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Winona nonprofit, Manitou Center, receives grant to provide resilience training and mindfulness to first responders


(1/20/2020)

First responder employees in Winona County are now able to learn resilience and mindfulness skills to optimize their performance and health, both on the job and in their personal lives. 

Paul Stern and Trish Johnson, of Manitou Center, along with mental health counselor Erica Thibodeaux and police investigator, Anne Scharmach were awarded a $10,000 grant from the Winona Community Foundation to support a pilot program offering resilience and mindfulness training to first responders. Police, fire, dispatch, ambulance, and emergency-room employees can be trained to develop skills to manage the daily occupational stress and trauma injuries that occur in these professions. 

Scharmach, Johnson, and Thibodeaux began meeting in February 2019 to discuss the possibility of a pilot program and to learn about programs already being offered to first responders in other parts of the country. In a short time, Stern joined the group and they began building and growing relationships with department leaders at Winona Police and Fire departments, Winona County Sheriff’s Department, Goodview Police Department, and Winona Health Emergency and Urgent Care. The grant was awarded soon after. 

“First responders face some of the most challenging and unavoidable occupational stressors of our time. There are various programs happening all over the country: Massachusetts, Oregon, Washington, and even next door in Wisconsin, to address the occupational risks that first responders uniquely face,” explained Erica Thibodeaux, a mental health counselor who is trained to teach mindfulness-based stress reduction (MBSR). She went on to explain, “We know that mindfulness reduces stress, and we know that first responders have occupational stress. It just makes sense.”

Cultural competency has been a priority throughout the planning of the program. While Johnson, Stern, and Thibodeaux have long histories teaching resilience and mindfulness to diverse groups, Scharmach is the one with 20 years experience as a first responder. With this in mind, the group formed an advisory committee comprised of individuals from the organizations they are hoping to serve. “The advisory council provides professional and culturally specific information and feedback,” explained Scharmach, a police investigator who is also a certified yoga instructor. 

Thad Pool, Winona Police sergeant and advisory council member for the pilot program, explained, “As law enforcement, we must implement measures and practices to equip ourselves, to protect our health, and overcome adversity we face in our personal and professional lives.” Pool continued, “A training such as this will expose attendees to tools and methods to address the negative impact of stress and improve our mental and physical health so that we can better serve our community.”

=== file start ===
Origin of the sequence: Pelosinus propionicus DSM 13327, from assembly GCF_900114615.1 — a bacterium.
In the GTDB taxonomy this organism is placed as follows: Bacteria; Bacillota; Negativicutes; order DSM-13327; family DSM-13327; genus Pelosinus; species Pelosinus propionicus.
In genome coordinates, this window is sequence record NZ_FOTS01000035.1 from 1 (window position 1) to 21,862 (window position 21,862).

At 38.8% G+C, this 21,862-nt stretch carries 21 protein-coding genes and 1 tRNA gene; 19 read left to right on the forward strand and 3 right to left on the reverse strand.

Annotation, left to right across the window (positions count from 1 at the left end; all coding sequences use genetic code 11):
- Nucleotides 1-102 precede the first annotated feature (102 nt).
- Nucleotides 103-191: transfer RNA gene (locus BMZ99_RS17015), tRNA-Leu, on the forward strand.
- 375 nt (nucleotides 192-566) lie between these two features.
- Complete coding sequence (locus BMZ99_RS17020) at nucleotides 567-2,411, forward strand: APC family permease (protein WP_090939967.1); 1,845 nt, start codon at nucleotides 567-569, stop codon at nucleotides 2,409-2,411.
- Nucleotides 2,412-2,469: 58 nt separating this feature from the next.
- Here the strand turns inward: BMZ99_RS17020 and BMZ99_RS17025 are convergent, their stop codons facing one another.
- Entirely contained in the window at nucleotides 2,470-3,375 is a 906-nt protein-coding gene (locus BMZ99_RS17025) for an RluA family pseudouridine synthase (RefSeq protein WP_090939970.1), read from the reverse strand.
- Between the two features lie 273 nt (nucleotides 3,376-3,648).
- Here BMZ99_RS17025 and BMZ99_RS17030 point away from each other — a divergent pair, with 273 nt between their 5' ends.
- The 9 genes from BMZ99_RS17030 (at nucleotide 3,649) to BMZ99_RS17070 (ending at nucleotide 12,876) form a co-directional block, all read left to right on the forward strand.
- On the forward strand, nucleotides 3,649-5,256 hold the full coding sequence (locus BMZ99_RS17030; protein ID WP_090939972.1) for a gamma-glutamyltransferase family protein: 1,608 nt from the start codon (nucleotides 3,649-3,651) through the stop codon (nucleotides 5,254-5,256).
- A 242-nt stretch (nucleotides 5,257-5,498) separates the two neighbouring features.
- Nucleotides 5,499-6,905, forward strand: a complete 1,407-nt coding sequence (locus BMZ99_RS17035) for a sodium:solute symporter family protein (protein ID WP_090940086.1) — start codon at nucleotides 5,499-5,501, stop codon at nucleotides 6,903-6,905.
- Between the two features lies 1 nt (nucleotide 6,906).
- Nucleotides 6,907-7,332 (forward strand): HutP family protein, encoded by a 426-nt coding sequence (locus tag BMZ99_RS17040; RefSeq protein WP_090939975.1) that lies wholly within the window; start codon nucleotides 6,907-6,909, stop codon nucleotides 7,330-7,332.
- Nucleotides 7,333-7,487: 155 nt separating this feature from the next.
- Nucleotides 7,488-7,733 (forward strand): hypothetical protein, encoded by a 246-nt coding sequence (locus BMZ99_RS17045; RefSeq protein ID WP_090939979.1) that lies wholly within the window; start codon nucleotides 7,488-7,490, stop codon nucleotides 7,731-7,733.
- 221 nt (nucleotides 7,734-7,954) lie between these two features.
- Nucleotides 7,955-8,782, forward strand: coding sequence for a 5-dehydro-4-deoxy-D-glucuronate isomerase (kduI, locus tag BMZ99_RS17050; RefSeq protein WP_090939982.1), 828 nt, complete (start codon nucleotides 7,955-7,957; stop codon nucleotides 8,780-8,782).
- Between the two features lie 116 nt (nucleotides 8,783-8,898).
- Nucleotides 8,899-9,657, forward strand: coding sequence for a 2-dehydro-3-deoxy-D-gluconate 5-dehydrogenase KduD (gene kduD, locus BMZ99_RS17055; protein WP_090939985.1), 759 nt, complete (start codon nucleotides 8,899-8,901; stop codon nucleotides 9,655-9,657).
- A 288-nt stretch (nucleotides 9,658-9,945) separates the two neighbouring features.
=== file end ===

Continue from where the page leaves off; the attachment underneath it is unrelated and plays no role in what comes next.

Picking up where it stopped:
Additional advisory council members include Joel Corcoran, assistant fire chief; Beth Poulin, director of emergency and urgent care services at Winona Health; and Andy Teska, operations director at Winona Area Ambulance Service. 

Scharmach, Johnson, Thibodeaux, and Stern spent two days consulting with Richard Goerling, a retired police lieutenant and creator of Mindful Badge Initiative, an organization that teaches mindfulness-based resilience to police. “Richard helped us clarify how to use the knowledge and experience that we have in teaching mindfulness and resilience with other demographics, to develop a training specifically addressing the occupational stress injury and needs of first responders,” Johnson explained. “Growing these skills of awareness and resilience supports the overall health and wellbeing of first responders, their families and the community at large.”

Goerling emphasizes that training in mindfulness provides first responders with skillful actions that optimize their health, individual performance, organizational performance, and community engagement. Providing first responders with resiliency through mindfulness-skills training positively impacts their awareness (being), decision-making (thinking), and response and sense-making (doing) on and off duty. 

The Winona pilot program hopes to equip first responders with skillful action to optimize their human performance as they navigate occupational stress and trauma. The trainers intend that the participants will walk away with increased cognitive performance, more humanity and compassion, and a greater awareness of themselves and their impact on the community, their colleagues, and their friends and family.

Scharmach, Thibodeaux, Stern, and Johnson will serve as trainers for two different training cohorts beginning in January and February 2020. 

 

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